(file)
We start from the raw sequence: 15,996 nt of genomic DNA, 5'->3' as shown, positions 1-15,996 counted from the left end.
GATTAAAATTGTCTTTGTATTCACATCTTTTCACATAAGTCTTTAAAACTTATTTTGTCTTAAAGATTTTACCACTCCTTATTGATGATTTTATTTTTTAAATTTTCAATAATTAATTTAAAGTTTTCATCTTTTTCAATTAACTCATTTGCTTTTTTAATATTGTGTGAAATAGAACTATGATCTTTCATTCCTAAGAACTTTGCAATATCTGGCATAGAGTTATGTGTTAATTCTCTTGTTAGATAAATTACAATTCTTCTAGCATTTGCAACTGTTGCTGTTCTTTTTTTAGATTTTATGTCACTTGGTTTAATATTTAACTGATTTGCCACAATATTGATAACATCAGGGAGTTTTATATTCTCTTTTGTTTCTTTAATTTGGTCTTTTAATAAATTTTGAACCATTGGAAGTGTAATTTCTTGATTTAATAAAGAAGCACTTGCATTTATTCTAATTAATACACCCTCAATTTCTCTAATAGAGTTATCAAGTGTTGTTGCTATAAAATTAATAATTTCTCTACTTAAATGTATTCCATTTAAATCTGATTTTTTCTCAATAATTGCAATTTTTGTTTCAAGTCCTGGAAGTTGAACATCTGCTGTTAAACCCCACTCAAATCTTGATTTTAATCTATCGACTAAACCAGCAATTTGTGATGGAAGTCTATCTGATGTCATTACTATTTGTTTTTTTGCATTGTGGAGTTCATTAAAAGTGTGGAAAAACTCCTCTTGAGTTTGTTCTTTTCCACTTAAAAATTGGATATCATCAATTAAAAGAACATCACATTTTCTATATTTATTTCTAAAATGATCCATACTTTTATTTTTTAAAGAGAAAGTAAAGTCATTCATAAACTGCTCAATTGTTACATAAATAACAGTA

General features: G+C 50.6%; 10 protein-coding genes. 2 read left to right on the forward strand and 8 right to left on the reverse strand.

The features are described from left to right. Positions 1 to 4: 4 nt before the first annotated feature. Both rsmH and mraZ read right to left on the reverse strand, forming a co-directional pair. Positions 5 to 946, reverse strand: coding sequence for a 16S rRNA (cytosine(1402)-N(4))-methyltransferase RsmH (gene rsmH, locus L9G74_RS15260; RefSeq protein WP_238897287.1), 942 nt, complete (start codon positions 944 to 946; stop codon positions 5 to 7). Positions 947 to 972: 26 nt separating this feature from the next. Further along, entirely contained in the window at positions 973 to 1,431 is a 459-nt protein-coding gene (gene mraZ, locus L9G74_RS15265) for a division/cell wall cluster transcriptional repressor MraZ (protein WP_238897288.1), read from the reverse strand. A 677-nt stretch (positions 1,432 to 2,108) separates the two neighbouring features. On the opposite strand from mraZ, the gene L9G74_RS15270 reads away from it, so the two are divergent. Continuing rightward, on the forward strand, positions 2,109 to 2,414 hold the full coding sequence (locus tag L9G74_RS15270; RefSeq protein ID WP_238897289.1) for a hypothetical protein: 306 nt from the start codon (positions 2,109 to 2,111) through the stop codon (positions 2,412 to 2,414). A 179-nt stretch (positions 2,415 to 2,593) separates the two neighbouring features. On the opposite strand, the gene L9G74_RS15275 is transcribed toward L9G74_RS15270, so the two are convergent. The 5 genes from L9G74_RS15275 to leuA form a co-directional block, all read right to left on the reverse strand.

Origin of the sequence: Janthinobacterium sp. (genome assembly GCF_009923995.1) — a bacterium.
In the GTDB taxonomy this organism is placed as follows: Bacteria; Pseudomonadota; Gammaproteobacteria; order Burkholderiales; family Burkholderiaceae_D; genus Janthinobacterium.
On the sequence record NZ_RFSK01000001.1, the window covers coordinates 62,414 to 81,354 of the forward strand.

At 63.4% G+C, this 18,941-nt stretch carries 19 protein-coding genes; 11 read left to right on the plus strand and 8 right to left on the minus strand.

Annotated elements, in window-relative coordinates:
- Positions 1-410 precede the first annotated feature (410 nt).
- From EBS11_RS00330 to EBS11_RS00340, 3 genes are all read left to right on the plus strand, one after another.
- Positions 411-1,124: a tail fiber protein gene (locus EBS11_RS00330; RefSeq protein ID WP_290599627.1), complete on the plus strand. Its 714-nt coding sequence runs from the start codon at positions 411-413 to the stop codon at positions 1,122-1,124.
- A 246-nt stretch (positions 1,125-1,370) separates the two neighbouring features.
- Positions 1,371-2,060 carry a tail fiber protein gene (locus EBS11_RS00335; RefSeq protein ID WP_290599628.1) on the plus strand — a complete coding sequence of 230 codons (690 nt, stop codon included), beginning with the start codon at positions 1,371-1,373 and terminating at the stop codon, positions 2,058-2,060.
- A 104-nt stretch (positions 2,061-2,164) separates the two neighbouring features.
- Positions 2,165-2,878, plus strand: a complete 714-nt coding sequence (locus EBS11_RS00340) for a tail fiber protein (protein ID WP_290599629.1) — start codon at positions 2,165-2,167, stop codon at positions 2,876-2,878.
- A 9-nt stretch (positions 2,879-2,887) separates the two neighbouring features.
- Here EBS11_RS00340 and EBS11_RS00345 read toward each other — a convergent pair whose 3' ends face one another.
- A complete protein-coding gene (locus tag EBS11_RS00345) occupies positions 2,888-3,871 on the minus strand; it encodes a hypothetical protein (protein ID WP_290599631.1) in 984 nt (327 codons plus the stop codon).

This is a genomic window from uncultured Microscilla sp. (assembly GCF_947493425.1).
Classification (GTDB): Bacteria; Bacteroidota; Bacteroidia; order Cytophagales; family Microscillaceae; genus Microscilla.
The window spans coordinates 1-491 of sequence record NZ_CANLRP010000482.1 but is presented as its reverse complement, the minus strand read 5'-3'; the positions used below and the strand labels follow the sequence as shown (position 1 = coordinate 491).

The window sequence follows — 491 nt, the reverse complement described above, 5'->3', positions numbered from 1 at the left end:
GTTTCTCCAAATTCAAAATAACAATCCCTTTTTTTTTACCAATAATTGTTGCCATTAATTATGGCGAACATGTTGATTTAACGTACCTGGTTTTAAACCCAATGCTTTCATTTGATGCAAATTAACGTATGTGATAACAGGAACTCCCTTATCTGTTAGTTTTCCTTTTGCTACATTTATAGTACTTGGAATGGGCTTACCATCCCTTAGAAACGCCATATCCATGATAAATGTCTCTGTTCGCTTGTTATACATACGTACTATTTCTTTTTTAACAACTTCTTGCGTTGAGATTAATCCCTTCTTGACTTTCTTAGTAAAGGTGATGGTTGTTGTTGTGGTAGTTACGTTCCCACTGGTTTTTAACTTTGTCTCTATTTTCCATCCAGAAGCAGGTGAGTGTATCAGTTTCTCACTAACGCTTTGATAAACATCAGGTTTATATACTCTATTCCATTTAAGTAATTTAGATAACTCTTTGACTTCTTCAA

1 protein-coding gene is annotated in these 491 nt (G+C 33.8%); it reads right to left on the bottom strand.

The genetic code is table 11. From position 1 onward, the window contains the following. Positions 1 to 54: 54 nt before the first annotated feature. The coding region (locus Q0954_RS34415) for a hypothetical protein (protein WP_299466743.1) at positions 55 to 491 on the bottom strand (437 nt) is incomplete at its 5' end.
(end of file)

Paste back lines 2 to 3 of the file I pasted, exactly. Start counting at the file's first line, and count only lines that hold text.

GATTAAAATTGTCTTTGTATTCACATCTTTTCACATAAGTCTTTAAAACTTATTTTGTCTTAAAGATTTTACCACTCCTTATTGATGATTTTATTTTTTAAATTTTCAATAATTAATTTAAAGTTTTCATCTTTTTCAATTAACTCATTTGCTTTTTTAATATTGTGTGAAATAGAACTATGATCTTTCATTCCTAAGAACTTTGCAATATCTGGCATAGAGTTATGTGTTAATTCTCTTGTTAGATAAATTACAATTCTTCTAGCATTTGCAACTGTTGCTGTTCTTTTTTTAGATTTTATGTCACTTGGTTTAATATTTAACTGATTTGCCACAATATTGATAACATCAGGGAGTTTTATATTCTCTTTTGTTTCTTTAATTTGGTCTTTTAATAAATTTTGAACCATTGGAAGTGTAATTTCTTGATTTAATAAAGAAGCACTTGCATTTATTCTAATTAATACACCCTCAATTTCTCTAATAGAGTTATCAAGTGTTGTTGCTATAAAATTAATAATTTCTCTACTTAAATGTATTCCATTTAAATCTGATTTTTTCTCAATAATTGCAATTTTTGTTTCAAGTCCTGGAAGTTGAACATCTGCTGTTAAACCCCACTCAAATCTTGATTTTAATCTATCGACTAAACCAGCAATTTGTGATGGAAGTCTATCTGATGTCATTACTATTTGTTTTTTTGCATTGTGGAGTTCATTAAAAGTGTGGAAAAACTCCTCTTGAGTTTGTTCTTTTCCACTTAAAAATTGGATATCATCAATTAAAAGAACATCACATTTTCTATATTTATTTCTAAAATGATCCATACTTTTATTTTTTAAAGAGAAAGTAAAGTCATTCATAAACTGCTCAATTGTTACATAAATAACAGTA

General features: G+C 50.6%; 10 protein-coding genes. 2 read left to right on the forward strand and 8 right to left on the reverse strand.